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3.5 Composite operators

From the basic operators we can construct more complicated ones which, with growing degrees of complexity, will be more and more ambiguous for, example from factor ordering choices. Quite simple expressions exist for the area and volume operator [2602122], which are constructed solely from fluxes. Thus, they are less ambiguous, since no factor-ordering issues with holonomies arise. This is true because the area of a surface and volume of a region can be written classically as functionals of the densitized triad alone, ∫ ∘ ---------- AS = S Eai naEbinbd2y and ∫ ∘ -------- VR = R |det Eai |d3x. At the quantum level this implies that, like fluxes, area and volume also have discrete spectra, showing that spatial quantum geometry is discrete. (For discrete approaches to quantum gravity in general see [218].) All area eigenvalues are known explicitly, but this is not possible, even in principle, for the volume operator. Nevertheless, some closed formulas and numerical techniques exist [217150149118].

The length of a curve, on the other hand, requires the co-triad, which is an inverse of the densitized triad and is more problematic. Since fluxes have discrete spectra containing zero, they do not have densely defined inverse operators. As we will describe below, it is possible to quantize those expressions, but it requires one to use holonomies. Thus, we encounter here more ambiguities from factor ordering. Still, one can show that length operators also have discrete spectra [290].

Inverse-densitized triad components also arise when we try to quantize matter Hamiltonians, such as

( ) ∫ 3 1 p2φ + Eai Ebi∂aφ ∂bφ ∘ |------| H φ = d x( ------∘-|------|----+ |det Ecj|V (φ)) , (12 ) 2 |detEcj|
for a scalar field φ with momentum pφ and potential V(φ ) (not to be confused with volume). The inverse determinant again cannot be quantized directly by using, e.g., an inverse of the volume operator, which does not exist. This seems, at first, to be a severe problem, not unlike the situation in quantum field theory on a background where matter Hamiltonians are divergent. Yet it turns out that quantum geometry allows one to quantize these expressions in a well-defined manner [291Jump To The Next Citation Point].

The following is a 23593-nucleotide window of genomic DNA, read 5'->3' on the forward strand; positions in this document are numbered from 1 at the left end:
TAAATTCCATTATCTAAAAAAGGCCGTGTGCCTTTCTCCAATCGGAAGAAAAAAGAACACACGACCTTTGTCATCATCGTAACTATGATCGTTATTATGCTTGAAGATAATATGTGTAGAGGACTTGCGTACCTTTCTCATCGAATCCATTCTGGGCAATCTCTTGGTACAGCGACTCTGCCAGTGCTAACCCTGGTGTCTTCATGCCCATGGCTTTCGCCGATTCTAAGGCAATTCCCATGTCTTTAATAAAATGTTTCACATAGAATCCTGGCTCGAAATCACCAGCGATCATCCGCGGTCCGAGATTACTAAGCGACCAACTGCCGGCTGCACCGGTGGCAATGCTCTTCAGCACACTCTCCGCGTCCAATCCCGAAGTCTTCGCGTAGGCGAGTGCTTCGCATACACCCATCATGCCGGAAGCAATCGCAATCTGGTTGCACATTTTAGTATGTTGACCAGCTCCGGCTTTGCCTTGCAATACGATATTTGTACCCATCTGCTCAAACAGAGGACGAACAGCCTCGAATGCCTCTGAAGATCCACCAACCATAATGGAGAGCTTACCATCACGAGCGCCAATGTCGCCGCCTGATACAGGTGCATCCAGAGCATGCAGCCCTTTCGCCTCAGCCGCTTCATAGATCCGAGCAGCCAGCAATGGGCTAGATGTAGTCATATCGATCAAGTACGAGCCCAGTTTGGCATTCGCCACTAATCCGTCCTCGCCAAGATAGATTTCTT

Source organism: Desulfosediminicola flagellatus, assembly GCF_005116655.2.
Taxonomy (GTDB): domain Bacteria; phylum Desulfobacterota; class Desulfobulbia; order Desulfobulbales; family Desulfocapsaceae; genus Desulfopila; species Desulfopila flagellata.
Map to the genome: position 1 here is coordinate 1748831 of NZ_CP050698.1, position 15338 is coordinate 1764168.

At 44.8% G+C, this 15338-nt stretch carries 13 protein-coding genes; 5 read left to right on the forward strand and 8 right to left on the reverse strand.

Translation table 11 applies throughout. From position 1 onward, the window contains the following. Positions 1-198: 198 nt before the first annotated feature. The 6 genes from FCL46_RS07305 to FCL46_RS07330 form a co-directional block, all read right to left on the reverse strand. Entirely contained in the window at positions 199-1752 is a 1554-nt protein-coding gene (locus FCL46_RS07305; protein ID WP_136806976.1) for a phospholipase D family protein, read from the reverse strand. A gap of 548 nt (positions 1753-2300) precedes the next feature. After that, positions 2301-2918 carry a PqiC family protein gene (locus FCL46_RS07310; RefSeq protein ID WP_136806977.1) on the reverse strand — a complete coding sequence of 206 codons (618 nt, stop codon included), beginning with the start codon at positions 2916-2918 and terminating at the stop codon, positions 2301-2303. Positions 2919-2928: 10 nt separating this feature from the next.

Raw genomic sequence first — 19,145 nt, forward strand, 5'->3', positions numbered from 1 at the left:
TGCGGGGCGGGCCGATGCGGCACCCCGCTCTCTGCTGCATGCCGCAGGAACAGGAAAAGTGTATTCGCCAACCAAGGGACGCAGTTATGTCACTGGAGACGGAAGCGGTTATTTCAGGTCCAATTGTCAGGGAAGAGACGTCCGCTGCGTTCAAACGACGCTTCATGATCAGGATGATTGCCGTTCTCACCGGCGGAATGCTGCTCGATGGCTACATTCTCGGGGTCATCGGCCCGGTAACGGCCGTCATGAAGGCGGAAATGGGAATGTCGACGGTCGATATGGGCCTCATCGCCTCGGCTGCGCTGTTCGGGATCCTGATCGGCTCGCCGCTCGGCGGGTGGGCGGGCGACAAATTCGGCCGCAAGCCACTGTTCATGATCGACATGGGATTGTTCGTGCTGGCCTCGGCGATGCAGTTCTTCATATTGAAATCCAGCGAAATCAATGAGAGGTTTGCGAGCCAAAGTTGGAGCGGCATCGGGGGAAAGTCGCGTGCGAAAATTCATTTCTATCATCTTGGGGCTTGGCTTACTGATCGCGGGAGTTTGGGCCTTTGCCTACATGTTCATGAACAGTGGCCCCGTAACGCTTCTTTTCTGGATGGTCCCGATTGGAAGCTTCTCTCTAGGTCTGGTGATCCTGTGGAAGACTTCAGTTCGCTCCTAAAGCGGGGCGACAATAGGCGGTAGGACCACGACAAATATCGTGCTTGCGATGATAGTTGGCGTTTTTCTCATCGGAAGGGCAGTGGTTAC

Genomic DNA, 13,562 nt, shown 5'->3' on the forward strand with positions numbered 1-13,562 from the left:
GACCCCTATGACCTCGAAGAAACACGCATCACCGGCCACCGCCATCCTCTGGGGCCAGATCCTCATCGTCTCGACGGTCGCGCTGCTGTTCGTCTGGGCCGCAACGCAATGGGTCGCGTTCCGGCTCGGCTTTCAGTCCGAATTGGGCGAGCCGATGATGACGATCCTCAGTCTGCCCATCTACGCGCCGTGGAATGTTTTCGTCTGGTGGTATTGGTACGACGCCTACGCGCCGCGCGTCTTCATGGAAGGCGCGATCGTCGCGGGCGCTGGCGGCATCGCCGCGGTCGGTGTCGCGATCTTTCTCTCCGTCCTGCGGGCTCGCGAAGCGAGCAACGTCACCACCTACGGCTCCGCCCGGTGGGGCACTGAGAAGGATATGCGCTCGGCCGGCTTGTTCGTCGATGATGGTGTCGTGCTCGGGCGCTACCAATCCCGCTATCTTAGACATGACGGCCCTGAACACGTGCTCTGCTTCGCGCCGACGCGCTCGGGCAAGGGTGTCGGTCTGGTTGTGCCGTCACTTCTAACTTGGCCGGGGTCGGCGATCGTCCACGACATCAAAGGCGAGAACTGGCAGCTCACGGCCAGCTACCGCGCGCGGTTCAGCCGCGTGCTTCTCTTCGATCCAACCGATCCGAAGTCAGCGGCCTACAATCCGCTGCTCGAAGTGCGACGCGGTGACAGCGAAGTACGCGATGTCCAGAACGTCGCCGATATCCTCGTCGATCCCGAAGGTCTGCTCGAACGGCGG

To do this, we notice that the Poisson bracket of the volume with connection components,

∫ ------- b c {Ai , ∘ |det E |d3x } = 2πγG εijkε ∘-EjE-k--, (13 ) a abc |detE |
amounts to an inverse of densitized triad components and allows a well-defined quantization: we can express the connection component through holonomies, use the volume operator and turn the Poisson bracket into a commutator. Since all operators involved have a dense intersection of their domains of definition, the resulting operator is densely defined and provides a quantization of inverse powers of the densitized triad.

This also shows that connection components or holonomies are required in this process and, thus, ambiguities can arise, even if initially one starts with an expression such as ∘ ------- |detE |−1, which only depends on the triad. There are also many different ways to rewrite expressions as above, which all are equivalent classically but result in different quantizations. In classical regimes this would not be relevant, but can have sizeable effects at small scales. In fact, this particular aspect, which as a general mechanism is a direct consequence of the background-independent quantization with its discrete fluxes, implies characteristic modifications of the classical expressions on small scales. We will discuss this and more detailed examples in the cosmological context in Section 4.


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